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48) -‐ August 11, 2011 The Brains, Capital, and Deal Flow of a Billionaire Investor at a 38% Discount to NAV" When someone has the audacity to claim, even tentatively, that they may have stumbled upon the next Berkshire Hathaway, experienced investors should rightly cringe with skepticism. Berkshire Hathaway (BRKA) was a slowly dying textile manufacturer when Warren Buffett first began acquiring its stock at around $8 per share in 1962 (when its net tangible book value was $22.51). After becoming the company's controlling shareholder in 1965 and redeploying its capital into better returning assets, the stock price has since risen to $107,100 per share, a compounded annual growth rate (CAGR) of 21.4% over 49 years, turning each $1 million invested then into $13.4 billion today; a nonpareil compounding machine over such a long time frame. Whether or not any other publicly traded conglomerate will ever be able to exceed both the amplitude and duration of Berkshire Hathaway's track record remains to be seen, but a few noteworthy candidates appear to be well on their way to doing just that. And there now appears to be another upstart joining in on that quest. When Ian M. Cumming and Joseph S. Steinberg bought control of Leucadia National (LUK) in 1979 (then called Talcott National), it had ended the year prior with a split-‐adjusted stock price of $0.01 per share (and negative shareholder equity of $7.7 million). Today it's $28.22 per share (with shareholder equity of $7 billion), a CAGR of 27.2% over 33 years, not including substantial dividends paid along the way. Brothers Steven M. Rales and Mitchell P. Rales paid $6.6 million for 30% of a nearly bankrupt publicly traded REIT called DMG and converted it into an acquisition vehicle which they renamed Danaher Corp. (DHR) in 1983. Their cost per share (split-‐adjusted) appears to have been about $0.032. Today it's $43.35, a CAGR of 29.7% over 28 years. I began my investing career in 1990 as a stock broker trainee at Shearson Lehman Hutton, before starting what would become an eleven year stint at PaineWebber on September 21, 1990. That day, had I been smart enough to take advantage of it (I was not), the publicly traded Canadian LBO firm Onex Corp. (OCX CN) was available for C$1.00 per share (split-‐adjusted). Today it's C$33.50, a CAGR of 18.2% over 21 years, not including dividends. Onex Corp. was founded and is still controlled by Gerry Schwartz, a great investor and businessman. When exceptional investors and/or business operators take control of otherwise unremarkable public corporations, it's often a prelude to a lucrative transformation of which outside investors can also take advantage, if they happen to notice what's going on before Wall Street wakes up to metamorphosis in progress.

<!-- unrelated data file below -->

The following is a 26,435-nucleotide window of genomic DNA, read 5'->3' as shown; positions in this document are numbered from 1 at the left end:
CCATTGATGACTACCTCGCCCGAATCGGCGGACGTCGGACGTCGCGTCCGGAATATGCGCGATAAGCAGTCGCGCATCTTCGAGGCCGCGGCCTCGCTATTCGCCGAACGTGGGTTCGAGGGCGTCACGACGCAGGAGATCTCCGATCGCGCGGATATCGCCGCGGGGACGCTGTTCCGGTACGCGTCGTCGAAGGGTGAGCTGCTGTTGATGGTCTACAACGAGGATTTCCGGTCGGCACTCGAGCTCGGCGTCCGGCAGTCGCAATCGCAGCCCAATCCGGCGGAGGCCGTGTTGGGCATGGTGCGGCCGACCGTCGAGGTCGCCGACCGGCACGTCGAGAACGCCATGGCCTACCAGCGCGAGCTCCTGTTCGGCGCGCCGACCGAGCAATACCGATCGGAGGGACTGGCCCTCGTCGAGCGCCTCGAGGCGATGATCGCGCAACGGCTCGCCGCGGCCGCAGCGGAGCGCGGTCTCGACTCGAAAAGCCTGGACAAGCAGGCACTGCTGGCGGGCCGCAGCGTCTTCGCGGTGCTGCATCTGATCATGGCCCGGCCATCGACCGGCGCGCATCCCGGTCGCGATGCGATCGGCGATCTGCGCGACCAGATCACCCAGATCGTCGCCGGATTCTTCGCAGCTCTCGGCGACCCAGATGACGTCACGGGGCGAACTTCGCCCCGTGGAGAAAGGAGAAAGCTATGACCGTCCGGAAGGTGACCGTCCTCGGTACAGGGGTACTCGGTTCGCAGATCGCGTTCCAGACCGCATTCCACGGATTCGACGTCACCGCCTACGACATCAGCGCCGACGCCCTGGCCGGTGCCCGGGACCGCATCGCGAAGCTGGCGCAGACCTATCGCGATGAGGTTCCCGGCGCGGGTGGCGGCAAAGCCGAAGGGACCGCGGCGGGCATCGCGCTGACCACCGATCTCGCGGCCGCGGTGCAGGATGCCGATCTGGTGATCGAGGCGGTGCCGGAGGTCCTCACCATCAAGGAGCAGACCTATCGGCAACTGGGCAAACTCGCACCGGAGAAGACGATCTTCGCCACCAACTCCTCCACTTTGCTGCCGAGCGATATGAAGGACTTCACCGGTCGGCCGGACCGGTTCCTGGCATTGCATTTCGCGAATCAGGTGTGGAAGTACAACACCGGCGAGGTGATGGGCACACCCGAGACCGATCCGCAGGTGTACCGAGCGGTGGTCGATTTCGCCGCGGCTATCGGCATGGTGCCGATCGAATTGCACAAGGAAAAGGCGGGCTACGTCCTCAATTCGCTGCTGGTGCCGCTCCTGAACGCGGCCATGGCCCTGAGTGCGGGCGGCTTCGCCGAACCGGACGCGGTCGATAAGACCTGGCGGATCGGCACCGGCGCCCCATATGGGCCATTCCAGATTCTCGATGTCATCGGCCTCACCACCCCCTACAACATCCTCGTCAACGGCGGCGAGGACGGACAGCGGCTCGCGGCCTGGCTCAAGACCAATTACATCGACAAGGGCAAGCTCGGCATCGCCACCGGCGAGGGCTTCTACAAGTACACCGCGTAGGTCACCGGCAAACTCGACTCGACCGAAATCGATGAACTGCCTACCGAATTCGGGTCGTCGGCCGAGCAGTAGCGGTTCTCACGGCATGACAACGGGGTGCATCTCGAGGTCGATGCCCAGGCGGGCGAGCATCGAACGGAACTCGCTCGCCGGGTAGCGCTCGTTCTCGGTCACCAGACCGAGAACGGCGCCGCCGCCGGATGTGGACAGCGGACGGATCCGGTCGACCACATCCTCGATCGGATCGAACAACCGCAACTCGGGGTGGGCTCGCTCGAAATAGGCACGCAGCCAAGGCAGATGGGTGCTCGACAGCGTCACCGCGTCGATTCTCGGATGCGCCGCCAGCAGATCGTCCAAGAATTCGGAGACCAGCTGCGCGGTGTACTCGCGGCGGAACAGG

For example, many clients of our investment advisory firm, Mittleman Brothers, LLC, have been with me since my days as a stockbroker and will recall investing at my behest in Icahn Enterprises L.P. (IEP) beginning in 1996 (then just a pile of cash and real estate known as American Real Estate Partners L.P. (ACP)) at around $9.00 per share (with a net tangible book value then in the low $20s). For the next six years it frustratingly stayed anchored around that $9.00 price as I continued to buy it for clients, and as Carl Icahn increased his stake from 50% to 86%. Finally in 2003, once Carl had bought enough stock on the cheap, he then started focusing on maximizing the share price, and we sold our position on average in the $50+ range during 2006 (it then reached over $135 in 2007, but is back to $41.50 today). Even the most unfortunate of my clients who bought that stock six years too early in 1996, and had to wait a full decade for it to reach and then exceed my estimate of fair value, still achieved an estimated CAGR of about 19.6% on average ($9 to $54) on that investment over those ten years. When we were investing in what would become Carl Icahn's primary investment vehicle back in 1996, one of the reasons it was available so cheaply was because Icahn's reputation was at a low point, with his investment in airline company TWA wiped out after its second bankruptcy (TWA's first bankruptcy was in 1992, the second and final one occurred in 1995), and his investment in bankrupt comic book company Marvel Entertainment also going down the tubes in 1996. But with the margin of safety provided by a discount to NAV in excess of 50%, and operating under the simple assumption that decades of outstanding investment returns are not undone by one or two bad bets, we correctly decided that Icahn had not suddenly become an inept investor in the mid-‐1990s, and so by the time he was considered an investing genius again about a decade later, the discount to NAV that had plagued those shares for so many years very suddenly became a substantial premium. Today we see the possibility of a similarly successful investment vehicle taking shape with Harbinger Group, Inc. (HRG) which closed yesterday (08/11/11) at $4.48 per share (Mittleman Brothers, LLC controls 1,674,846 shares of HRG (1.2% of shares outstanding) at average cost of $5.68 per share). In this case the out of favor billionaire investor is Phillip Falcone, who along with his hedge fund owns 93.3% of HRG's shares outstanding. With a discernable investment track record dating only back to 2001, it's not yet clear if Falcone's phenomenal results managing hedge fund Harbinger Capital Partners, L.P. from 2001 to 2007 should be weighed more heavily in judging his investing talent than his disappointing results from 2008 to 2011. Sometimes sudden wealth can cloud judgment, and lead to disastrous distractions. So it remains to be seen if he will rebound in a second act like a Carl Icahn, or flame-‐out like a Saul Steinberg (a high-‐living corporate raider of the '70s and '80s who lost everything when his insurance conglomerate Reliance Group failed in 2001). We’re obviously betting on the Icahn scenario playing out, mainly because Falcone’s investments have tended to be in companies we like: strong franchises with high barriers to entry yielding significant and sustained free cash flow production.